If your child is an infant, take care to avoid “baby bottle tooth decay.” Don’t let your child fall asleep with their bottle, and limit sugary drinks right before naptime or bedtime. You should also be wary of dipping pacifiers in sugar, honey, or syrup.

Inadequate At-Home Dental Care

It isn’t enough to make sure your child is brushing their teeth — you should make sure that they’re doing so properly. Many children don’t use adequate technique, making them more susceptible to cavities. A good rule of thumb that if they can’t tie their shoelaces by themselves then they shouldn’t be brushing by themselves. Generally, children should be able to brush their teeth on their own around the age of 6 or 7. You should still check to make sure they aren’t missing any spots.

Kids should brush at morning and at night. The toothbrush should be at a 45-degree angle, and it should be moved in a gentle, short back-and-forth motion. Make sure they are brushing for a full two minutes and not rushing through the job. Don’t forget they should brush their tongue too!


Cavities are a result of bacterial infection, and this type of infection is contagious. That means that parents and caregivers can actually pass on their cariogenic bacteria to their kids through in a process called vertical transmission. Some examples of this include using the same utensils and cups, trying foods before giving them to your child, and cleaning your child’s pacifier with your mouth.

If you need help preventing or treating cavities, contact our office! We can help with more dental care tips and we provide sealants, fillings, and fluoride treatment to combat cavities.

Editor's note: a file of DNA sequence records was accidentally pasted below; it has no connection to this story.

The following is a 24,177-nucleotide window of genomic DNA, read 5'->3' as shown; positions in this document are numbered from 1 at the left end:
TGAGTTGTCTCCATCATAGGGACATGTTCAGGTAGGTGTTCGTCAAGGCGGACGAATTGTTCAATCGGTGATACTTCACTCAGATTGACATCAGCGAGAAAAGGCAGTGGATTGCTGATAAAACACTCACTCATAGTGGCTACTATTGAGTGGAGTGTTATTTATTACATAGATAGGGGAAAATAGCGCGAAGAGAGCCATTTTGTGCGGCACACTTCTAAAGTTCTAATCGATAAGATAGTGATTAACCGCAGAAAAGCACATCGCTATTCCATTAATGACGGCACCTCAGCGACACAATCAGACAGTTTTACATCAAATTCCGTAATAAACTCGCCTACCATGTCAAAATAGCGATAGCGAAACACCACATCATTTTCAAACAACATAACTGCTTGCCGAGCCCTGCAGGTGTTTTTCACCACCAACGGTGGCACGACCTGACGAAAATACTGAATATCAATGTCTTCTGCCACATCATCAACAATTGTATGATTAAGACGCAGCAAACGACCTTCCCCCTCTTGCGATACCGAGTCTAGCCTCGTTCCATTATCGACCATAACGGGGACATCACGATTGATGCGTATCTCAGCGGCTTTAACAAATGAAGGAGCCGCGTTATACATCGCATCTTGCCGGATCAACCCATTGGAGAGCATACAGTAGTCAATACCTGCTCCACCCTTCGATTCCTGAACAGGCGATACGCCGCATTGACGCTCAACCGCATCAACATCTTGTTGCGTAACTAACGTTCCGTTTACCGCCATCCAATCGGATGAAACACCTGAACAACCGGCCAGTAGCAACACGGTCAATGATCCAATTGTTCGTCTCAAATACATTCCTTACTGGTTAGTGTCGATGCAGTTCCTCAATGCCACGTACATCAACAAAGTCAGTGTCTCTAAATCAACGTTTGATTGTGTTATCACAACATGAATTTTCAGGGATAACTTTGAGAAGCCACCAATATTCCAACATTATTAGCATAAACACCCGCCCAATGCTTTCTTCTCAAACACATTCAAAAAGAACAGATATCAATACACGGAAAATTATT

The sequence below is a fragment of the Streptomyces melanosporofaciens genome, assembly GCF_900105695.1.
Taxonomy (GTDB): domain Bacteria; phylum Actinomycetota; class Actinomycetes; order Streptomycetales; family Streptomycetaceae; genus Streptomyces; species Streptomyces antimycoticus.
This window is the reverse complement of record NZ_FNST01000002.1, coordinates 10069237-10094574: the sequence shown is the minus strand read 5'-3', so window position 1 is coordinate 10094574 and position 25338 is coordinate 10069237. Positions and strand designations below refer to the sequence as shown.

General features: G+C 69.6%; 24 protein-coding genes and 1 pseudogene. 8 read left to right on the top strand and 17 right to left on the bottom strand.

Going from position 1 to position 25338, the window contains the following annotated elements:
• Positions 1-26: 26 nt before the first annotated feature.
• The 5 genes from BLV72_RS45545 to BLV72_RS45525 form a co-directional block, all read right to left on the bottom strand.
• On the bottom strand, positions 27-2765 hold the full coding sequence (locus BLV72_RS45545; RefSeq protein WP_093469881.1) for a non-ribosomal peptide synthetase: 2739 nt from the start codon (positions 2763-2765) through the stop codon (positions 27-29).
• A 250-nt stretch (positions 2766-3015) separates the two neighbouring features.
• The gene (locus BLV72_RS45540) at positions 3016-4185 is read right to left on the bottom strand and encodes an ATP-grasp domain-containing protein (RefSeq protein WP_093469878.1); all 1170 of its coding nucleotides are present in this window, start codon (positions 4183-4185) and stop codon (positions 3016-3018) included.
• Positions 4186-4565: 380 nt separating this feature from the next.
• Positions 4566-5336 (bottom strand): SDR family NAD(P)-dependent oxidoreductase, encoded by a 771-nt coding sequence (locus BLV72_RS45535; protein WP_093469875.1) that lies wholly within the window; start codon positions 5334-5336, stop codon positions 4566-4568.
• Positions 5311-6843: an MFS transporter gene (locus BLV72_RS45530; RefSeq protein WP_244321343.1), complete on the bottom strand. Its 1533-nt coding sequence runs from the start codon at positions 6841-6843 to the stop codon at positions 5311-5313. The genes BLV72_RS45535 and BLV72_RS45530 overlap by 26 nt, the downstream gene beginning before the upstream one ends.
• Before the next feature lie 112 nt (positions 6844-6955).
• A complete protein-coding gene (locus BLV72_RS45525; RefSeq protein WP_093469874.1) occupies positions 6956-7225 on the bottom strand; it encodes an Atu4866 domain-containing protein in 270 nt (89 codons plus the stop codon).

Hygiene Incognito: Sending Kids to School with Good Dental Habits

1. Privileges:

Regardless of age, we all like control of some kind. Think of the activities your child desires to do themselves, and sometimes so intensely, you get “the whine.” Maybe it’s choosing their own outfit or eating their favorite cereal. It could be playing with a friend before homework’s completed or having a peer stay for dinner. Use these ‘wants’ as a privilege or prize when good dental habits are kept. Most parents use some kind of rewards system based on behavior and academics, but rarely incorporate dental care and hygiene. Make ‘taking care of our teeth’ your newest family norm.

2. Brush To the Beat!

Tell your kids you’re fed up with the boredom of brushing your teeth before bed and in the morning before work/school. Ask them for ideas on how to “spice it up,” and suggest an idea of your own – Music! Allow your kids to choose a song each week, which signals to the entire family: It’s time to brush and floss! When your kids forget to brush or seem to procrastinate, no need to yell or harp. Just turn up the tunes and watch them run to the sink. The game will become habit in no time!